Hi everybody. I’m excited to share Episode 3 of Fund the People’s podcast.
First, a few things are on my mind. I want to wish you health and well-being during this pandemic, during the unrest and violence happening in our society. And I want to encourage you as much as possible to stay safe, and to keep your head up during this difficult time. And don’t be afraid to speak out, protest, demonstrate for the issues you care about!
I want to encourage you to keep your tank full. By that I mean stay inspired. Stay on your mission. Keep your eyes on the prize. Keep looking toward that North Star. Keep striving toward where you’re headed and where you want society to head. What is your purpose and mission? Keep with that – it’s a long haul, so you’ve got to keep your tank full. You’ve got to stay fueled-up, and not let the situation drag you down. Get the support you need from family, colleagues, mentors, your supervisors, and friends.
Also, as we head into the final stretch before the election (we are one month out, essentially), I want to encourage you to get involved in the civic duties of our country. We are given a ton of rights and freedoms, and that comes with responsibilities. One of those responsibilities is to remain engaged in the civic life of the country. Personally, I’ve gotten involved in some phone calling for a campaign that I’m supporting. So I’d encourage you, no matter who you’re supporting, to get involved and help out.
In this episode, I sit down with Frances Kunreuther and Sean Thomas-Breitfeld, the Co-Directors of Building Movement Project. I look up to both of these people individually, and to their organization. Frances has been working on interesting, provocative, important research for over 20 years, and it’s something I’ve tracked through my career. Her research on generational change was really influential and helped to shape Fund the People. Sean has served on the Advisory Council for Fund the People since it launched. He’s been a terrific advisor, strategist, and thought partner who has helped to shape the organization. I thank both of them for that work and for their time today.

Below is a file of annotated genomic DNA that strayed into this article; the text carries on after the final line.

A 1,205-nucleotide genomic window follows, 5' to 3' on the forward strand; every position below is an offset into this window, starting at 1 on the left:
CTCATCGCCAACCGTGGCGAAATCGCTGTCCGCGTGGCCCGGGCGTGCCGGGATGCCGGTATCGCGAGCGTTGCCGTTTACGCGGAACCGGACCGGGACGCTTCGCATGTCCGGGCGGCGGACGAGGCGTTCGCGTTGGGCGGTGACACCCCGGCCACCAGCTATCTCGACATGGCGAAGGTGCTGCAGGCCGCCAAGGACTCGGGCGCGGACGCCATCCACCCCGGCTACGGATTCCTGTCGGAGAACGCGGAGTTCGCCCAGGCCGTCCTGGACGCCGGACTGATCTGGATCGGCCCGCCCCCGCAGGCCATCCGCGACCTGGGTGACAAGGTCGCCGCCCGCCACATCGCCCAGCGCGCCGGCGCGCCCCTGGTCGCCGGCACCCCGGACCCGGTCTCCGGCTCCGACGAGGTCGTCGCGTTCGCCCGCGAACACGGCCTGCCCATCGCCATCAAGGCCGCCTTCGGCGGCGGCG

As you’ll hear in the conversation, we have slightly divergent views about this bottleneck on the nonprofit highway. In fact, I think we are talking past one another a bit. They’re interpreting the highway to be about moving up in organizations positionally, whereas I think of the highway as a career highway, with lots of people on the road, but they’re all on different journeys, changing lanes between organizations; developing skills and leadership inside organizations, but also beyond organizations and particular jobs. I wanted to share that because it may help you to understand the second part of the conversation.
More broadly, I think it’s critical that we’re talking about racial and generational barriers to advancement in the nonprofit sector. Understanding the overlap or intersection of issues like race and generation is critical and doesn’t happen enough. So here’s my conversation with Frances and Sean.
Listen in to hear more about:
- Frances Kunreuther and Sean Thomas-Breitfeld
- Building Movement Project
- messages and findings of Race to Lead Revisited report
- the need for healthy generational change and transitions in nonprofit
- how generational change and racial equity (along with gender, sexuality, class, etc.) interact in the nonprofit workforce
- how investments can and should help organizations to address them together
- Building Movement Project website
- Race to Lead website
- Race to Lead Revisited report
- Race to Lead Report on Executive Directors (based on 2016 data)
- Structuring Leadership Report (on alternative models)
- The Leadership in Leaving report